I am applying two diagnostic tests with dichotomous outcomes (condition present yes/no) to a sample of patient data. Both take into account a range of vital parameters and produce a test result, which is then compared to the gold standard, such that the usual statistics (sensitivity, specificity, etc.) can be calculated. One test seems to perform somewhat better than the other in terms of the area under the curve.

Is there any way to test if this modest improvement in diagnostic quality is statistically significant? I have come across McNemar's test for paired nominal data, which is applicable to the 2x2 contingency table, but I am wondering if it is also appropriate and meaningful in this case. Most explanations and examples seem to pertain to pre- and post treatment comparisons, which is not the case here.


You could use McNemar's test. You do (potentially) have a 2x2 table. For each patient, you have the output from the two diagnostic tests, and the knowledge of the 'correct answer' from the gold standard. Thus, for each patient, you have test1 correct/incorrect, and test2 correct/incorrect. From those, you can construct a 2x2 contingency table:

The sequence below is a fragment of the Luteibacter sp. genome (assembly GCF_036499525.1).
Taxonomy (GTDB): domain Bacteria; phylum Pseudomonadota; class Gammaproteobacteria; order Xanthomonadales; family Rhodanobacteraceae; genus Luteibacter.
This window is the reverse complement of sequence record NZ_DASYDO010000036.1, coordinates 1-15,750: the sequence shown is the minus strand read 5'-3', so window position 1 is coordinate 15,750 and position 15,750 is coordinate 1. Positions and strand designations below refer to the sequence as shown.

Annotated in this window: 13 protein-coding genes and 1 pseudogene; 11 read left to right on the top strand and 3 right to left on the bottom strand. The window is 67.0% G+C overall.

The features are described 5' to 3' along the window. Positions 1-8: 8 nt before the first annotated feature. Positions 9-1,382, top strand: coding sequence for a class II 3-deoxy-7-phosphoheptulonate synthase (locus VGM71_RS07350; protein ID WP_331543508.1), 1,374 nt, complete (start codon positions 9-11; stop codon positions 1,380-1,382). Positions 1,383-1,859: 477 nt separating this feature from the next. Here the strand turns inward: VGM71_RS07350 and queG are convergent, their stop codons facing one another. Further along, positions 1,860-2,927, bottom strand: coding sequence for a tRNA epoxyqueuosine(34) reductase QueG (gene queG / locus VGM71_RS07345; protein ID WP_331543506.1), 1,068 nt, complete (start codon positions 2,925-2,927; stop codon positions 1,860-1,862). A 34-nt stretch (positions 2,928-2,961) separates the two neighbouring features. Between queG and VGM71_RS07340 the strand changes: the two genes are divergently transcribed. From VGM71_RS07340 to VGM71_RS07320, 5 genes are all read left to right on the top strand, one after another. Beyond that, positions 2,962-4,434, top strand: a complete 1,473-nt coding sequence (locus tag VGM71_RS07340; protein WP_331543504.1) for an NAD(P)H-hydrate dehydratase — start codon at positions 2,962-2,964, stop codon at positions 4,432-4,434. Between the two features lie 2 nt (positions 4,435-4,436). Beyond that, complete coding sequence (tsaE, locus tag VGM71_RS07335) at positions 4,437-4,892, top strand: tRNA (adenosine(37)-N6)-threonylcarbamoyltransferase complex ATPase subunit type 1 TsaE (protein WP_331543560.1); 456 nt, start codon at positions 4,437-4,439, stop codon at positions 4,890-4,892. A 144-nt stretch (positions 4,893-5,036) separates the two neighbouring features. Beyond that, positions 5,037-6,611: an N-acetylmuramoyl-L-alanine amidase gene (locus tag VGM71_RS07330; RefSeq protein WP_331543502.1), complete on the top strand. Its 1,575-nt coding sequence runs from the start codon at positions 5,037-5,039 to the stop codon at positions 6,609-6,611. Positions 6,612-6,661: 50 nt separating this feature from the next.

test2       correct  incorrect
  correct        35         14
  incorrect      23          7

Note that McNemar's test is really just a binomial test of the equiprobability of the off-diagonal events (see here and here).

binom.test(14, 37)
#   Exact binomial test
# data:  14 and 37
# number of successes = 14, number of trials = 37, p-value = 0.1877
# alternative hypothesis: true probability of success is not equal to 0.5
# 95 percent confidence interval:
#  0.2245761 0.5524320
# sample estimates:
# probability of success 
#              0.3783784 

That said, if your tests yield AUC's, they presumably output more information than just condition present yes/no. Most of that information is being thrown away. McNemar's test only uses whether the classification was correct.

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